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By Cale Cloud
Agricultural and Natural
Southern corn rust was found here in Grady County on Thursday, June 17, while I was out scouting fields.
The first case of southern rust was reported in Coffee County the week of June 7 and since then, we have had numerous reports from different counties throughout south Georgia confirming the presence of this disease. Southern rust is a disease caused by the fungal pathogen Puccinia polysora.
Movement of this disease is by windblown spores that travel northward with prevailing weather systems, so we will usually hear about it down in Florida before it gets to Georgia.
Southern rust is favored by high temperature (over 77 ºF) and high relative humidity, which tends to confine it to tropical and subtropical regions. It is often confused with common rust, which is another corn disease, but common rust isn’t nearly as damaging as southern rust. Southern rust can rapidly develop and spread under favorable conditions.
Southern rust spores have more of a “burnt orange” or reddish-orange color to them and are generally seen on the surface of leaves, not the underside. Common rust has more of a brown to cinnamon-brown color and spores can be seen on both sides of the leaves.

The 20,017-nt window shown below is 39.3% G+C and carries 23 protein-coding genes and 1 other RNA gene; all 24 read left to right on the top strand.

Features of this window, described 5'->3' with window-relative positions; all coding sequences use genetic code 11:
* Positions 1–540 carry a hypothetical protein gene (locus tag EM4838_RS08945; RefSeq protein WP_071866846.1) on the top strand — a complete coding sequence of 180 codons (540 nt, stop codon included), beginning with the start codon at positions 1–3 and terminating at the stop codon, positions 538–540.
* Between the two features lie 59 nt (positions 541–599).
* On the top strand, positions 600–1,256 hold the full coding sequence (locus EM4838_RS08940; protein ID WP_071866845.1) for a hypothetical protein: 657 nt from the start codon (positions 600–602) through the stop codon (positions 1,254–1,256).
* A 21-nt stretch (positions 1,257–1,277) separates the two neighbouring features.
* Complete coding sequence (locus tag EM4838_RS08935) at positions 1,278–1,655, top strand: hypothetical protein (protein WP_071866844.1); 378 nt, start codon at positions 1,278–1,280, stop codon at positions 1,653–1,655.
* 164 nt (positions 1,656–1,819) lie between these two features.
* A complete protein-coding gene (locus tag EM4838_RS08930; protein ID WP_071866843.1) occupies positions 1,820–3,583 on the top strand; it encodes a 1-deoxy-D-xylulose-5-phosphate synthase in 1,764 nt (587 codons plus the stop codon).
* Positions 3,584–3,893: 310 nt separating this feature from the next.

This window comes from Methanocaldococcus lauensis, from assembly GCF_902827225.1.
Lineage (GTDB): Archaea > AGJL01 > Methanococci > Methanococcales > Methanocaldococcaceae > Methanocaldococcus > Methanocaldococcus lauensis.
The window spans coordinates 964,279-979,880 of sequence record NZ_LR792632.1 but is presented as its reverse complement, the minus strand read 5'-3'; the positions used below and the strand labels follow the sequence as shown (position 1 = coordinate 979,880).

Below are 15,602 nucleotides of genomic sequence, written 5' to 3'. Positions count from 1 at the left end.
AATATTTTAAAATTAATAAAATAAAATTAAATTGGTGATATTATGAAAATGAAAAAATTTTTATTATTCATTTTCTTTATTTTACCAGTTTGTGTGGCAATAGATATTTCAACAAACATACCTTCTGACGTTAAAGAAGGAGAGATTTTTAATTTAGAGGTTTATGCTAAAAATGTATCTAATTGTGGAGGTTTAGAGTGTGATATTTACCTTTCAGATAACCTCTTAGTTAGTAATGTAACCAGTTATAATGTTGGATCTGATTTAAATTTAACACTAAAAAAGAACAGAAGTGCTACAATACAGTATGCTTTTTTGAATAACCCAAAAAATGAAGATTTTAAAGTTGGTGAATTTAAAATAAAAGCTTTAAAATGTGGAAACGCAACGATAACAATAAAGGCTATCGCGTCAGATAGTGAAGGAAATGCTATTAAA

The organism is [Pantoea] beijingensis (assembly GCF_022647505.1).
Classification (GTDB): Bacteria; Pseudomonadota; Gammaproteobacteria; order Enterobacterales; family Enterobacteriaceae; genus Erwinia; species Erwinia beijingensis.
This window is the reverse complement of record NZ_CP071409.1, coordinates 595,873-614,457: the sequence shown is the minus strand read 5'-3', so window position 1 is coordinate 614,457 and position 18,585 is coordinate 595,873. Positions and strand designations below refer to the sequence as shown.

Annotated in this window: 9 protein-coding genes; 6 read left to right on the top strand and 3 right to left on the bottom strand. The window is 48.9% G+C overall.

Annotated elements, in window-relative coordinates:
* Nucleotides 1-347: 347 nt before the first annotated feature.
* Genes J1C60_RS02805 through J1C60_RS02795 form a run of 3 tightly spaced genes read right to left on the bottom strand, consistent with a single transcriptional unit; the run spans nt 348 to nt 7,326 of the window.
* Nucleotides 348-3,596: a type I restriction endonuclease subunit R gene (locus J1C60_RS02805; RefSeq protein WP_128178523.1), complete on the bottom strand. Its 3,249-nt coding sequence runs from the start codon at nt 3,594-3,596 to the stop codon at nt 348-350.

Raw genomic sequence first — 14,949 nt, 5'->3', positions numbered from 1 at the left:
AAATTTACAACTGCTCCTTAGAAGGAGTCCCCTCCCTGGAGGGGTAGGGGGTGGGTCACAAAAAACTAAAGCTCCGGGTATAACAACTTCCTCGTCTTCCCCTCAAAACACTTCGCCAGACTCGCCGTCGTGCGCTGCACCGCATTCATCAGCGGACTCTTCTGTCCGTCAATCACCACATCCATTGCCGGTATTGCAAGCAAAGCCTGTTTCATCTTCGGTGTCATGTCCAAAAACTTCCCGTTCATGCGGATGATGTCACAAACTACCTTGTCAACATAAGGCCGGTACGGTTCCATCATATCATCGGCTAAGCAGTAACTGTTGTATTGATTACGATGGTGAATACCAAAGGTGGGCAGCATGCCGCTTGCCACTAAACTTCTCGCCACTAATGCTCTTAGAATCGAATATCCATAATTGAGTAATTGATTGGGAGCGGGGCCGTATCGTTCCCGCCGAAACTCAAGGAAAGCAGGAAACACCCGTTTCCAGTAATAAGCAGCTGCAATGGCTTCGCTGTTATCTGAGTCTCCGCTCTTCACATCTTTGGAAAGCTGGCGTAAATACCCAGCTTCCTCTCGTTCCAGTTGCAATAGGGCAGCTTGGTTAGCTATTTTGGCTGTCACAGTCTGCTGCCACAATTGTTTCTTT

Rust can divert nutrients for fungal growth that would normally be used by the corn plant. This process can lead to yield loss during grain fill when plant resources are needed to contribute to the developing ear.
Rust pustules also rupture leaf epidermal tissue, which can interfere with the regulation of water loss by stomata on the leaf surface. Consequently, severe rust outbreaks may reduce the plant’s water use efficiency and infected plants may exhibit symptoms of mild drought stress. These effects can also contribute to the development of stalk rot and lodging.
Most of our growers I have talked to here in Grady County have already applied a fungicide to their corn, so they should hopefully be in good shape for the time being.
If not, now would be the perfect time to apply one if the corn has not yet reached the “dent” stage of growth, especially in irrigated corn with high yield potential.
There is a map that can be accessed online that shows counties in the southeastern United States with confirmed southern corn rust cases at: https://corn.ipmpipe.org/southerncornrust/
Those who have questions or concerns about this disease should contact the Grady County Extension Office at 229-377-1312.